Everyone takes different kinds of inspiration before they start a Pi project – whether it’s following a guide in a book or online, seeing somebody else make something at a Jam or maker faire, or solving a real life problem and getting straight to it. Plenty of people like the idea of the Pi before they have a use for it – sometimes it’s nice just to be presented with some example applications and let one pique your interest. We hope that’s what this great video will do for some of you.
We’d love to hear about your sources of inspiration – as usual – in the comments below.
Our education team (Clive, Carrie Anne, Dave and I) will be at the Jamboree in Manchester this week. There’s an excellent line-up including talks, workshops, panels, ask an expert – and more! The conference part, focusing on Pi in education, on Thursday and Friday, will be held at the Manchester Central Conference Centre, followed by a Jam Hack Day at Edge Hill in Ormskirk. There are still tickets available, including evening sessions for those unavailable during the day – and the party on Friday night – organised by the wonderful Lisa Mather, where there are to be special badges (below) and plenty of swag up for grabs. The conference takes place adjacent to the Education Innovation Conference & Exhibition. We hope to see plenty of you at the event!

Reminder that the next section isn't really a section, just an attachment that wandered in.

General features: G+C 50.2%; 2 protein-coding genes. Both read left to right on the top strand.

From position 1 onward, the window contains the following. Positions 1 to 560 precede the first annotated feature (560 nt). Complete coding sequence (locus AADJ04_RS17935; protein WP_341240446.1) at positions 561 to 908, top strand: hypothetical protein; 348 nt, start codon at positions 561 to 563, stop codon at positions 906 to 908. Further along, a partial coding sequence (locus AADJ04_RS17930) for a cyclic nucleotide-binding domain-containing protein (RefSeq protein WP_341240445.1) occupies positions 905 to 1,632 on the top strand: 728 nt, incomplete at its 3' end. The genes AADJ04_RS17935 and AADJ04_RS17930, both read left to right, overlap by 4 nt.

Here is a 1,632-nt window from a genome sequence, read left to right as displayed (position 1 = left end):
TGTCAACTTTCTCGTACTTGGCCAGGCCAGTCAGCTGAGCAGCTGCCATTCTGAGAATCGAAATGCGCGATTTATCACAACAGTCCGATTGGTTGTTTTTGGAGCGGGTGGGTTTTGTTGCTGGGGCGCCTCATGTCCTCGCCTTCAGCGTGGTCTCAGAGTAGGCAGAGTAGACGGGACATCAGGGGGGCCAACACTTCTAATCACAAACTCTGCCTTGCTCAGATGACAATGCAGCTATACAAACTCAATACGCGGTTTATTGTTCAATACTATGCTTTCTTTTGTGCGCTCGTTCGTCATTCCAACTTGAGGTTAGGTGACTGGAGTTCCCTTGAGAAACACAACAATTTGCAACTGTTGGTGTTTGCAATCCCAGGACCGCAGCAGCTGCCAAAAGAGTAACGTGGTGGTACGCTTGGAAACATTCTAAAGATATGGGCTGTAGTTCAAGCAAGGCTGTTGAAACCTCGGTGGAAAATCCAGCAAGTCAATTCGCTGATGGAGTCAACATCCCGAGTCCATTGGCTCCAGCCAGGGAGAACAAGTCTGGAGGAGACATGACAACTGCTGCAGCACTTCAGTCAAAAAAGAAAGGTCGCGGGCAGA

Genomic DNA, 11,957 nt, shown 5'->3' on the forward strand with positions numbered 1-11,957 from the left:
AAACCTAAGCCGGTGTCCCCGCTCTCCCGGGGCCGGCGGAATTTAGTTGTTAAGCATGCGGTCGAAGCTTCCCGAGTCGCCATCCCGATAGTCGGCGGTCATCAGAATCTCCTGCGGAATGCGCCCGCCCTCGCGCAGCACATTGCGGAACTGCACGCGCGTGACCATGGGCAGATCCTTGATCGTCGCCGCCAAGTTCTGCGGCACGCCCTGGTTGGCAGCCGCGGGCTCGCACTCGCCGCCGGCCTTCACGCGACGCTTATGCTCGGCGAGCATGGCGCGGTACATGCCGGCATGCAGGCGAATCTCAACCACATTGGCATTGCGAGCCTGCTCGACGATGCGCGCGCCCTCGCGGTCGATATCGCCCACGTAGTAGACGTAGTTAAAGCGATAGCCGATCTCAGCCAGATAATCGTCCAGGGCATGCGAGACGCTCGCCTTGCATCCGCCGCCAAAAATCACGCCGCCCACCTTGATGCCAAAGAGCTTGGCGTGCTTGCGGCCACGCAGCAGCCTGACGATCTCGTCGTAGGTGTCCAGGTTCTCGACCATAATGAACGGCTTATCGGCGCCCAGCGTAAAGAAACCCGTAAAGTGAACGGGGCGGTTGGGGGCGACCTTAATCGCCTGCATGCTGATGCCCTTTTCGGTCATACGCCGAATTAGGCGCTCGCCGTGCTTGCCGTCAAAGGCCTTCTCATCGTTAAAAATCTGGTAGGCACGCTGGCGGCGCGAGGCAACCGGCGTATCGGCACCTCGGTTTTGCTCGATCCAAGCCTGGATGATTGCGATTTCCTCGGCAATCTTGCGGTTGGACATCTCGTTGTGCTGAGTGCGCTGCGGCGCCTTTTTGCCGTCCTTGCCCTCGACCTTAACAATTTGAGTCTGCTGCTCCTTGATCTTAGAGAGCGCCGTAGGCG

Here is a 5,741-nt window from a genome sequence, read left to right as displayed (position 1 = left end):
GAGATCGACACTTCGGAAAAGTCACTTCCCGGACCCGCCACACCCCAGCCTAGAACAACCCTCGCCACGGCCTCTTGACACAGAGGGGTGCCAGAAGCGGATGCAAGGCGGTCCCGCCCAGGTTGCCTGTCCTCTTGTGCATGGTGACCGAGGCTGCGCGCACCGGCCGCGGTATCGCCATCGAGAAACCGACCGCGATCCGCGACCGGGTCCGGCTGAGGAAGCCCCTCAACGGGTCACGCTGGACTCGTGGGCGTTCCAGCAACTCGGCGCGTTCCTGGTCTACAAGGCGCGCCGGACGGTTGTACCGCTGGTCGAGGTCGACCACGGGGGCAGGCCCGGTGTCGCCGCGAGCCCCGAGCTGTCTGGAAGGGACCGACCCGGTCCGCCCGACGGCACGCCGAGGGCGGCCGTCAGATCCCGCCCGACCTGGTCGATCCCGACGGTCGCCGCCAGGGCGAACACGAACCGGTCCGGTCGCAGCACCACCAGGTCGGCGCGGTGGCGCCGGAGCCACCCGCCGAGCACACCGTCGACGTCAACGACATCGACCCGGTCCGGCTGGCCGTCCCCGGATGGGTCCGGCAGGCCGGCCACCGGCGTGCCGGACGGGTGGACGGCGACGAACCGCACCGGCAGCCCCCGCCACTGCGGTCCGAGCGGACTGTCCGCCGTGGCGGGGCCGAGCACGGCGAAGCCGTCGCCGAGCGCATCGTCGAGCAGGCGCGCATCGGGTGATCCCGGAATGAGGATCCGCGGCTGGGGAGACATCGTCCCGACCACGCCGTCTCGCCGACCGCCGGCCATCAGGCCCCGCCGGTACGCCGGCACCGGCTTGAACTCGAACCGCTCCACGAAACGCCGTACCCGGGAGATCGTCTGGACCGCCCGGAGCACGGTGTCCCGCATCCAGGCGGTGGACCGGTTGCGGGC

Buildings designed today may not open for a decade, so architects make models to help people understand the future. Before presenting ideas to the clients, governments, and communities who must buy into (and pay for) their vision of the future, architects need to envision it themselves, through sketches, computer renderings, animations, and physical models.
“The earlier you can look at a physical object, the sooner you can understand a building and also make better design decisions,” says W Scott Allen, an associate architect and designer for Perkins+Will, a global architecture firm that has seven MakerBot Replicator 2 Desktop 3D Printers in its offices.
On a recent morning, Allen set out more than 40 six-inch towers on a conference room table at the global architecture firm’s New York office. The towers, process models used to reimagine the space around the Bernardine Monastery in Lviv, Ukraine, ranged from thin spires to fat blocks to something resembling a stack of old Life Savers. “You might have an entire set of models that are exceptionally functional and some that are wildly impractical but just look really awesome,” said Allen, who made these models on a MakerBot Replicator 2.